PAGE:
• a set of explicit assumptions regarding the intended meaning of the vocabulary.
      • Almost always including how concepts should be classified
  • Thus, an ontology describes a formal specification of a certain domain:
    • Shared understanding of a domain of interest
    • Formal and machine manipulable model of a domain of interest

OntoGrid: Semantic Grid Tutorial 14

building a semantic web
Building a Semantic Web
  • Annotation
    • Associating metadata with resources
  • Integration
    • Integrating information sources
  • Inference
    • Reasoning over the information we have.
    • Could be light-weight (taxonomy)
    • Could be heavy-weight (logic-style)
  • Interoperation and Sharing are key goals

OntoGrid: Semantic Grid Tutorial 15

languages

OWL

Inference

RDF(S)

Integration

Integration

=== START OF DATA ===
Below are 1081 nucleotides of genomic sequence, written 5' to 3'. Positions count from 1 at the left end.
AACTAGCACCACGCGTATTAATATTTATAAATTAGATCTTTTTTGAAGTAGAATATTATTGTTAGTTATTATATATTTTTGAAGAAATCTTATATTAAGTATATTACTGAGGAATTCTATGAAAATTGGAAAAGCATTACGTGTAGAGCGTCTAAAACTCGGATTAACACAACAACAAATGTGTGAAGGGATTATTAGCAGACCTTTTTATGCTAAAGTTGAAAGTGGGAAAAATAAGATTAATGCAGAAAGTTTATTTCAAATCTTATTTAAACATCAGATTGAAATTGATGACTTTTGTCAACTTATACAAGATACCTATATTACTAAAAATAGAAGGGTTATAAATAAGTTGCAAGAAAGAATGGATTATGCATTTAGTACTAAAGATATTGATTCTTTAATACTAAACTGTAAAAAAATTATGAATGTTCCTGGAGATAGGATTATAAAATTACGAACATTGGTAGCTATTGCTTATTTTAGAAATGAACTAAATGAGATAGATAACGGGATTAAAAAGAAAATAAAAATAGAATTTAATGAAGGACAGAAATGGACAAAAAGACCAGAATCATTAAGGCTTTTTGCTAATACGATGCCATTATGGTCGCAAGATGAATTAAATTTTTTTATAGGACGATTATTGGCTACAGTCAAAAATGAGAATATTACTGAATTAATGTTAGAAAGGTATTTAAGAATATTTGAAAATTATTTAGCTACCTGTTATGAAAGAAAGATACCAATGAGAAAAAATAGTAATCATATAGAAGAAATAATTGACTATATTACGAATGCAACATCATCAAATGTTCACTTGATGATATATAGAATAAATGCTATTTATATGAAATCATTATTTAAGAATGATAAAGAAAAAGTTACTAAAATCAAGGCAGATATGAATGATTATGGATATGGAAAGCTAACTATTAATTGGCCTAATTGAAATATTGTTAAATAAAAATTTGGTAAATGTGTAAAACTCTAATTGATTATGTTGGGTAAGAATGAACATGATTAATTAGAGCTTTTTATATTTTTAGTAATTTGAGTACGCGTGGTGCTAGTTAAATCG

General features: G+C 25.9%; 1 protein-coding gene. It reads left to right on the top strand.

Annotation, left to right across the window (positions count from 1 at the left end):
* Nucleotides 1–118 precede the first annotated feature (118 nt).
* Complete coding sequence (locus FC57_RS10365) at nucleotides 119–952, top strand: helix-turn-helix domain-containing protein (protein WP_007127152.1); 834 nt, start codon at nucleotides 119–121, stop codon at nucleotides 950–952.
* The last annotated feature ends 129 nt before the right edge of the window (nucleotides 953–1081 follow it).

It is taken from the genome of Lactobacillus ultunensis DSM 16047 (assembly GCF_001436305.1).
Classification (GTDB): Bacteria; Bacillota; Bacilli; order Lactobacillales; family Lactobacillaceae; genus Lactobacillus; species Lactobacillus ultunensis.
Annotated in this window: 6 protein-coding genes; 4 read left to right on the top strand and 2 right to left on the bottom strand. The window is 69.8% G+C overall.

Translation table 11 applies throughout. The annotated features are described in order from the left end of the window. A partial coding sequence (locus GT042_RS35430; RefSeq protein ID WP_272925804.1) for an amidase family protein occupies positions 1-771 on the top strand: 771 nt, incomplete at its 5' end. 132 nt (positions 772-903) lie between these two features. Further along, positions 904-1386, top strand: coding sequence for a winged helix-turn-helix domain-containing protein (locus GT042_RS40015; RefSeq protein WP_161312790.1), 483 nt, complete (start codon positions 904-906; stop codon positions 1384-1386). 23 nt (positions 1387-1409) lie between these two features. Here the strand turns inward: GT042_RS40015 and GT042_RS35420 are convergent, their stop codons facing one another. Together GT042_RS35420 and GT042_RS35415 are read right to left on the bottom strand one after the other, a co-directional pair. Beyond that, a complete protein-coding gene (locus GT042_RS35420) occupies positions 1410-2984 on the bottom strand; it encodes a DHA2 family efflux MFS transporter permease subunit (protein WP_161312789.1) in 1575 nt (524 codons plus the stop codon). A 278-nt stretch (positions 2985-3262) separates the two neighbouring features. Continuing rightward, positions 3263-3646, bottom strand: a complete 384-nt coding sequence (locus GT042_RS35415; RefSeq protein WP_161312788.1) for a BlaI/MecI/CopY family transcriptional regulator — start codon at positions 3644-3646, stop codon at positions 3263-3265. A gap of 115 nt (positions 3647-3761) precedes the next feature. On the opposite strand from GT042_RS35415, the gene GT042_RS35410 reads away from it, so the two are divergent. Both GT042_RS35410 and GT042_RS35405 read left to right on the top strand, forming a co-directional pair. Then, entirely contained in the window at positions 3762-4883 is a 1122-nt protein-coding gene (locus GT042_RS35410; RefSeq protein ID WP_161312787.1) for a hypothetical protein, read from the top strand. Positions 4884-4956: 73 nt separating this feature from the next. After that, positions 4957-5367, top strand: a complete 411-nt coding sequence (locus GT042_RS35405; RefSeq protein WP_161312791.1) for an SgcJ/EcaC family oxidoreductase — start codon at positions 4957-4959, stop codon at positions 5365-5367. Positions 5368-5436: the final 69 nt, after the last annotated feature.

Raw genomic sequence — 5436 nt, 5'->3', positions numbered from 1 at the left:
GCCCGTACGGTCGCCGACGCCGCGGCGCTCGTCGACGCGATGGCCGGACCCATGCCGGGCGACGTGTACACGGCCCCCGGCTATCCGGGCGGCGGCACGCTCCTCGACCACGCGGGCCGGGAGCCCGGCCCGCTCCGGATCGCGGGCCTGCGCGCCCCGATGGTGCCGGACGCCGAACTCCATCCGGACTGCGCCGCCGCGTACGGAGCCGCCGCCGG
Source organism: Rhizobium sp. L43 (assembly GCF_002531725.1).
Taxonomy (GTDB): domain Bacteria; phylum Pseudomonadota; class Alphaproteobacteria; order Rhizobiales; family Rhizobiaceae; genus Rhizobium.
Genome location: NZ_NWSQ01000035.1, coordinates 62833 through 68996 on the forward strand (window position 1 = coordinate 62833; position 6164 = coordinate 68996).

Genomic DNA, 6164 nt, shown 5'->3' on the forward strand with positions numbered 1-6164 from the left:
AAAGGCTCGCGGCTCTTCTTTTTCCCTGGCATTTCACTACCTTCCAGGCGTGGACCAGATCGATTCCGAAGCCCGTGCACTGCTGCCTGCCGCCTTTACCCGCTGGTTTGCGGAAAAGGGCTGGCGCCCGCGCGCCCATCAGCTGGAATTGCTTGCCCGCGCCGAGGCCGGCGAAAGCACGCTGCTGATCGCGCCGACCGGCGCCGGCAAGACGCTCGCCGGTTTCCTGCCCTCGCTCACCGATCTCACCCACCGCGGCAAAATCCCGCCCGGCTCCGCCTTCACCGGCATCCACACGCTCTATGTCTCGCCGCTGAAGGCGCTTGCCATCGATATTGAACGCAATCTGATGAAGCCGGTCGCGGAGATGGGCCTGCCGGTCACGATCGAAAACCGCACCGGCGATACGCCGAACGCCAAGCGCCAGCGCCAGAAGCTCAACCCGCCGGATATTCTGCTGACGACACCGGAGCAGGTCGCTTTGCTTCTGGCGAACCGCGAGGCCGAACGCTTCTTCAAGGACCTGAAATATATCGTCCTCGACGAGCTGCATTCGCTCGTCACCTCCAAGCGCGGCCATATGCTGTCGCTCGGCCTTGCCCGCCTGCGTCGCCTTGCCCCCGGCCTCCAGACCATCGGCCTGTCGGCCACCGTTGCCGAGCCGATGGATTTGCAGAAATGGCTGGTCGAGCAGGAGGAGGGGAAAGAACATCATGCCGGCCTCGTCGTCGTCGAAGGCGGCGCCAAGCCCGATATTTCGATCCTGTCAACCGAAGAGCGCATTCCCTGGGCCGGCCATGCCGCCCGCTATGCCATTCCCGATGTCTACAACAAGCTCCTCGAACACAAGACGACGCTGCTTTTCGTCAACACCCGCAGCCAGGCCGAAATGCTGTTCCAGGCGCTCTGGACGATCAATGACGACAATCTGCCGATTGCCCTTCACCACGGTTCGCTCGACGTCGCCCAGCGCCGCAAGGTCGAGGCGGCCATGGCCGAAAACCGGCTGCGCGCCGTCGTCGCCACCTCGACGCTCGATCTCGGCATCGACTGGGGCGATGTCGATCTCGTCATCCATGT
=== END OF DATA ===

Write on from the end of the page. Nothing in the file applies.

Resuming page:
RDF

Annotation

XML

Languages
  • Work on Semantic Web has concentrated on the definition of a collection or “stack” of languages.
    • These languages are then used to support the representation and use of metadata.
  • The languages provide basic machinery that we can use to represent the extra semantic information needed for the Semantic Web
    • XML
    • RDF
    • RDF(S)
    • OWL

OntoGrid: Semantic Grid Tutorial 16

ontology languages
Ontology Languages
  • We need languages that allow us to represent this information
    • Ontology Languages!
  • There are a wide variety of languages for this “Explicit Specification”
    • Graphical
      • Semantic Networks, Topic Maps, UML, RDF
    • Logical
      • Description Logics, First Order Logic, Rules, Conceptual Graphs

mother(X,M) :- parent(X,M), female(M).

father(X,F) :- parent(X,F), male(F).

sister(X,S) :- female(S), parent(S,P), parent(X,P), X \== S.

male(james1).

male(charles1).

male(charles2).

male(james2).

male(george1).

female(catherine).

female(elizabeth).

female(sophia).

parent(charles1, james1).

parent(elizabeth, james1).

parent(charles2, charles1).

parent(catherine, charles1).

parent(james2, charles1).

parent(sophia, elizabeth).

parent(george1, sophia).

Every gardener likes the sun